A few years ago I wrote about a case that had dragged on for over six years. It involved a former director and a condominium. The director took various steps without legal authorization from the board, including terminating the manager and commencing a legal action against the property management company and its president. The director also commenced an action against the condominium and accepted service of his own claim so the other directors were not aware of the claim. This was all within 4 months of being elected by the owners. Not surprisingly, the owners requisitioned a meeting to remove him. That didn’t stop him. He started 5 legal actions in 2010, all of which were dismissed with costs. He appealed, which was also dismissed.
In the same year the condominium commenced an application against the former director claiming that he failed to carry out his duties to the condominium. It also requested an order that he remove a satellite dish that he installed and that the court declare him a vexatious litigant. The director brought his own application against the condominium claiming oppression. He sought reinstatement to the board. His application was dismissed. The condominium was partially successful in its application. The director was found to have breached his duties to the condominium, but was not declared a vexatious litigant. The condominium was awarded partial indemnity costs of $45,000 (of the close to $200,000 it requested). The director appealed.
The Court of Appeal allowed his appeal and ordered it back to the application judge because the decision was not clear as to the issue of whether the director was entitled to be indemnified by the condominium. Specifically, while he was found to have breached his duties, it was not clear if the judge found the director to have acted negligently, in bad faith, or both. This determination is key when analyzing a director’s right to be indemnified as described in the Act:
Not for breach of duty
(2) No director or officer of a corporation shall be indemnified by the corporation in respect of any liability, costs, charges or expenses that the person sustains or incurs in or about an action, suit or other proceeding as a result of which the person is adjudged to be in breach of the duty to act honestly and in good faith. 1998, c. 19, s. 38 (2).
The application judge released an endorsement confirming his original award of costs in the amount of $45,000. The judge found that a director was not entitled to indemnification if he was acting in bad faith or simultaneously in bad faith and negligent, but would be entitled to indemnity if they were merely negligent. The judge found the director’s actions to be “deliberate, deceptive, dishonest, and in bad faith.” As such, he was not entitled to be indemnified by the condominium.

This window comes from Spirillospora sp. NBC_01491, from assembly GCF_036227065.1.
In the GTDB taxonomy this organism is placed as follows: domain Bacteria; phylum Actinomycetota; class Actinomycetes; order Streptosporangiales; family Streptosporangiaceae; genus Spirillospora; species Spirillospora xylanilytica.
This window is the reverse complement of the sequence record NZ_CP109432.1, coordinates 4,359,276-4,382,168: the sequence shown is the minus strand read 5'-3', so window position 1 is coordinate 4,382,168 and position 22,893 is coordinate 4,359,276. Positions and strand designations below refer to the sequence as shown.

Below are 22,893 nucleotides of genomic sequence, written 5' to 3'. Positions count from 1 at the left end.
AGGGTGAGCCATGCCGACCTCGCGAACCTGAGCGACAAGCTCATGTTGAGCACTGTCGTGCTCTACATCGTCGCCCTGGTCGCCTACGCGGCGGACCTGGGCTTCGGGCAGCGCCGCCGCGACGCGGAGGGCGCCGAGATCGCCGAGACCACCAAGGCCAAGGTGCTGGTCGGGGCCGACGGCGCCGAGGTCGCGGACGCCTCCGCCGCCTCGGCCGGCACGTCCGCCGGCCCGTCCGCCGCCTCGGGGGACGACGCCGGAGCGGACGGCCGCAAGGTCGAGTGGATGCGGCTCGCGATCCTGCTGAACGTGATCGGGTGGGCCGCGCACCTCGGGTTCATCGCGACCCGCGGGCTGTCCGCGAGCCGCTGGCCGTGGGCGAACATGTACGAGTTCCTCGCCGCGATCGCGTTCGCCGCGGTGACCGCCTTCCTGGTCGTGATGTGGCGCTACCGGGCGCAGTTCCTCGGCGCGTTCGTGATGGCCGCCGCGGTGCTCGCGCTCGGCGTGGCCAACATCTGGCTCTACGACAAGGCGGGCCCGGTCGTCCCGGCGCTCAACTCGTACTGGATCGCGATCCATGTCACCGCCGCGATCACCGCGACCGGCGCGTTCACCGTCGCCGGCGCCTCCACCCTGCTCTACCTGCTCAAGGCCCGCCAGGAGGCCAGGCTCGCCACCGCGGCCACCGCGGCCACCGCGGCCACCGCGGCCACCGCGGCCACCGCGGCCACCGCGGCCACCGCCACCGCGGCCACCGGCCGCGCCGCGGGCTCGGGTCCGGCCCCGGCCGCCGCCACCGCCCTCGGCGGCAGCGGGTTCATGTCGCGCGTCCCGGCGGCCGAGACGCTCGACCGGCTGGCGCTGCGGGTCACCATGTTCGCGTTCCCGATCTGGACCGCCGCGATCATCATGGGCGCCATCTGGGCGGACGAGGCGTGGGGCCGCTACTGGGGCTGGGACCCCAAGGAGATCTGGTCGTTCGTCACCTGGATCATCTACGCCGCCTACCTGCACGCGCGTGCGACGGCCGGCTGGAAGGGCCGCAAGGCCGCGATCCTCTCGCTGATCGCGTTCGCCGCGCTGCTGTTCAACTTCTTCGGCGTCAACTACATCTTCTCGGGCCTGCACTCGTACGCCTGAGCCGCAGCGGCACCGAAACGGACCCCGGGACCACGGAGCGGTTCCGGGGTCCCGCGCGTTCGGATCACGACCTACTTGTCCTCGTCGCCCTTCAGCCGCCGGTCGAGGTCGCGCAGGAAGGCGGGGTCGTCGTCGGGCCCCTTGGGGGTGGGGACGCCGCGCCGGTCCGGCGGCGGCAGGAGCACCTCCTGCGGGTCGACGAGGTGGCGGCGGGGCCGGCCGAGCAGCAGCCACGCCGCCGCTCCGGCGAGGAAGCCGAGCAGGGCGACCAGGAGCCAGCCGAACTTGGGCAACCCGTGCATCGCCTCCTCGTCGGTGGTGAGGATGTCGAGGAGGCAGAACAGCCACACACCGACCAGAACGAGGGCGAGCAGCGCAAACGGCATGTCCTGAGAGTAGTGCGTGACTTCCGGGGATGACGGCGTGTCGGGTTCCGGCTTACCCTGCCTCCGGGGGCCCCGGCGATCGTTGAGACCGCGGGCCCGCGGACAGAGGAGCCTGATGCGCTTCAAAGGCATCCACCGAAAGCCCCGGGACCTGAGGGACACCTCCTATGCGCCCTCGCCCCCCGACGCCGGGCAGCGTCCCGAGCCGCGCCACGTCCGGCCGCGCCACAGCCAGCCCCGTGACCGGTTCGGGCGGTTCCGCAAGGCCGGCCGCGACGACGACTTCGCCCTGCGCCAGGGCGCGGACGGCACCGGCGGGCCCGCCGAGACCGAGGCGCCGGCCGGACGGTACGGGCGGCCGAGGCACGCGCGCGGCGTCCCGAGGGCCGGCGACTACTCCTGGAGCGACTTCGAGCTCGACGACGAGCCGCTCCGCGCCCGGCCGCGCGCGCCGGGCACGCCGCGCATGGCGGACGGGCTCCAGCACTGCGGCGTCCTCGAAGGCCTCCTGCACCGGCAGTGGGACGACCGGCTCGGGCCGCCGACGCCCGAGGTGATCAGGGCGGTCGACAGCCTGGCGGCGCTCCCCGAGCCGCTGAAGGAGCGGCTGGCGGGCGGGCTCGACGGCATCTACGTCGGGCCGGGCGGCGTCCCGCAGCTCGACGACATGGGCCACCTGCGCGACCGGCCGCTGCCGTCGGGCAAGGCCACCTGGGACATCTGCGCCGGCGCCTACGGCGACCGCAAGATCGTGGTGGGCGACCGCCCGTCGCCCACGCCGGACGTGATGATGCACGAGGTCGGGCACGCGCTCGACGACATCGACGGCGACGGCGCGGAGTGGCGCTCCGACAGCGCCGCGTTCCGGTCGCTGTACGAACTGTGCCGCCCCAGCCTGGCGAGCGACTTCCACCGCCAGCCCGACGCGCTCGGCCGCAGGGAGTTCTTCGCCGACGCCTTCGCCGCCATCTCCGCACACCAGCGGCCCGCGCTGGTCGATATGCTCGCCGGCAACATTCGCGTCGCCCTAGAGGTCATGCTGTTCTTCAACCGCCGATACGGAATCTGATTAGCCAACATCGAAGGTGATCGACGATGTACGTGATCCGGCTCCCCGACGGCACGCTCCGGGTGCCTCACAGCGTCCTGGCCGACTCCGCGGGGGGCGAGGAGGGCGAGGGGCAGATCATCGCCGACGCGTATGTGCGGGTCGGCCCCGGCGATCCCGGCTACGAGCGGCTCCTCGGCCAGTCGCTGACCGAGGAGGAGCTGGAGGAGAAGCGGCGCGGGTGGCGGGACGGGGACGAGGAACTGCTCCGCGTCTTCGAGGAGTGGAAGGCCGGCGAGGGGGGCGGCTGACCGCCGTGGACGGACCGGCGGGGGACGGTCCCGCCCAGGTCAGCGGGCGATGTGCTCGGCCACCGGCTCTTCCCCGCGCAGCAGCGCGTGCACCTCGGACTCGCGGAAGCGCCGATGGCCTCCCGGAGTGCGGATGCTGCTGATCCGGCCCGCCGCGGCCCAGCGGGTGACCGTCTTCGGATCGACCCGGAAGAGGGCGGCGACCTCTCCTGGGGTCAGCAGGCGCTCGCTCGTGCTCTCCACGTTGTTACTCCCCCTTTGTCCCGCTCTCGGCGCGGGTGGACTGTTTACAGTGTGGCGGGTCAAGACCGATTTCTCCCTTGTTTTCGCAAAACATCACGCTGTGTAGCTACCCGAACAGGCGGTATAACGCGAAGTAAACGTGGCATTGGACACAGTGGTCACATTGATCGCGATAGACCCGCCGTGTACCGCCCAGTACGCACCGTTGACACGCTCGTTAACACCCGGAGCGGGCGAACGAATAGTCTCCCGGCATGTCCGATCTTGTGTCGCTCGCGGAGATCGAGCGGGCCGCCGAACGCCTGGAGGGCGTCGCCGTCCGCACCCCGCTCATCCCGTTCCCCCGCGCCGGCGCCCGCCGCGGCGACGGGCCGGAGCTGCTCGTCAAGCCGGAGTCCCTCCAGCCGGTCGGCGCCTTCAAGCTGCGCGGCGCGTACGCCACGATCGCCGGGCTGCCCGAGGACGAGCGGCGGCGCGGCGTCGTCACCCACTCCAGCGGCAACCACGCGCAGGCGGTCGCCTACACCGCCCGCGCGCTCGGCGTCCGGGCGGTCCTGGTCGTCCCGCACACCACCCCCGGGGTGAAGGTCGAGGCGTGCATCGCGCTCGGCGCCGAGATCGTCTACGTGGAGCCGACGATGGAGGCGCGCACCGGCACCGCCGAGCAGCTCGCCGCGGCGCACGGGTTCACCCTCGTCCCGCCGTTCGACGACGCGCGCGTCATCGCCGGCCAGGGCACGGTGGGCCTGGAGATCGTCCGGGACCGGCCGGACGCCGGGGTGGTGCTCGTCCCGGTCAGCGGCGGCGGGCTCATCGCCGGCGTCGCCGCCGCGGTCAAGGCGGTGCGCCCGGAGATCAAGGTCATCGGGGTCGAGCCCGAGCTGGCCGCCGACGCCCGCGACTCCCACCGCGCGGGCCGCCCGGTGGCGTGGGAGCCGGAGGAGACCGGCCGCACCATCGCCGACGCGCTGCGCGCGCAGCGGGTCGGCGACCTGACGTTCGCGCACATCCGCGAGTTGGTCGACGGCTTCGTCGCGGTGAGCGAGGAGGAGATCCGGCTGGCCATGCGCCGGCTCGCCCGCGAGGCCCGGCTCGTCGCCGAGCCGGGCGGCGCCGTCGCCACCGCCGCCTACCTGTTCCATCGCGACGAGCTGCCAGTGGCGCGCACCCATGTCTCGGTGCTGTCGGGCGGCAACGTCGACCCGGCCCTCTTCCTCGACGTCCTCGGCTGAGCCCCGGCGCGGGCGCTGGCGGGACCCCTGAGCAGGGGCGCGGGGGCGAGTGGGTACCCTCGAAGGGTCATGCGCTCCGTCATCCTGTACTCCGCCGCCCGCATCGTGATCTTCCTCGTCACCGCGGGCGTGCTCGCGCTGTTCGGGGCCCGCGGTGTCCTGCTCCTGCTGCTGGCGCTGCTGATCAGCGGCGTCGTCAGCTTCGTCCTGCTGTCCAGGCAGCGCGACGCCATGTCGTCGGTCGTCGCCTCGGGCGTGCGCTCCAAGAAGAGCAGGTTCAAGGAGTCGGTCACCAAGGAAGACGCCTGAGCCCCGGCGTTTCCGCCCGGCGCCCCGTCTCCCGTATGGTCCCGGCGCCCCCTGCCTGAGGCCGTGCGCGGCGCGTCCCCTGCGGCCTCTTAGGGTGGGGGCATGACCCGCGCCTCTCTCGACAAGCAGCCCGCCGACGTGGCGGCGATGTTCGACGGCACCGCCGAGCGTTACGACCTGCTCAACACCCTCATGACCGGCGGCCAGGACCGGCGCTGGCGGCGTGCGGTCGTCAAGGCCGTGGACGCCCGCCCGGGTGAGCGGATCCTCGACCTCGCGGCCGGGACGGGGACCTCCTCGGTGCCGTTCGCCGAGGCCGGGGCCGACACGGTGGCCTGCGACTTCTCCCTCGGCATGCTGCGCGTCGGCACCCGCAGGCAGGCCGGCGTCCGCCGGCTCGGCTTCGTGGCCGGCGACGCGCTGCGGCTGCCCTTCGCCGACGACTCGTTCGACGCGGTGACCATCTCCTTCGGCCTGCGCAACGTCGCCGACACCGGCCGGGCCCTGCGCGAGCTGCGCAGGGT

Again, the director sought leave to appeal the second cost award and the initial decision on the application. He was granted further time to bring a motion for leave to appeal. His motion for leave was eventually dismissed.
On February 28, 2013, the condominium gave notice to the director that it was registering a lien for $225, 841.81 (most of which represented legal costs!). The condominium agreed not to enforce the lien while the director’s appeals were pending and while the condominium assessed its former lawyers’ accounts. The condominium later claimed the amount owing was $134,064.80 after it successfully assessed the former lawyer’s accounts.
The director commenced a legal action against the condominium seeking to be indemnified for his costs as a former director. He sought an order vacating a lien registered against his unit by the condominium. The condominium made a motion for summary judgment of the director’s claim.
The court found that the director’s claim could not continue as the claim was previously decided by the application judge. Specifically, the language in the previous orders was sufficiently clear to suggest that the director was found to have acted in bad faith and breached his duties, which meant that he was not entitled to be indemnified by the condominium. Furthermore, he waited for three years to commence the action after the condominium refused his indemnification claim so he was not able to proceed with his claim due to the two-year limitation period.
The court reviewed the director’s request that the lien be vacated. The court found that the language in ss.134(1) and (5) of the Act (which speak to additional actual costs incurred in obtaining an order) were sufficiently broad to cover all sorts of compliance matters, like an allegation that a director had not complied with his duties to the condominium, and was not restricted to situations where unit owners were violating the rules or misusing the common elements. Furthermore, the court found that the condominium was entitled to its costs even though the original judgment included declaratory relief (i.e. that he breached his duties) and not an order (i.e. that he remove the satellite dish, which had been removed by the hearing date). Notwithstanding these comments, the judge was concerned that the condominium’s lien claim included improper amounts (i.e. costs not related to compliance) so he ordered the lien vacated from the owner’s unit. The judge ordered the condominium to recalculate the amount owing and provide the director with an updated statement, discharge the original lien, and register a new lien for the proper amount.
If you want to read the latest in the saga it is available on CanLii – https://www.canlii.org/en/on/onsc/doc/2019/2019onsc1567/2019onsc1567.pdf
Anyone believe that this is the end of this battle? I wouldn’t put money on it…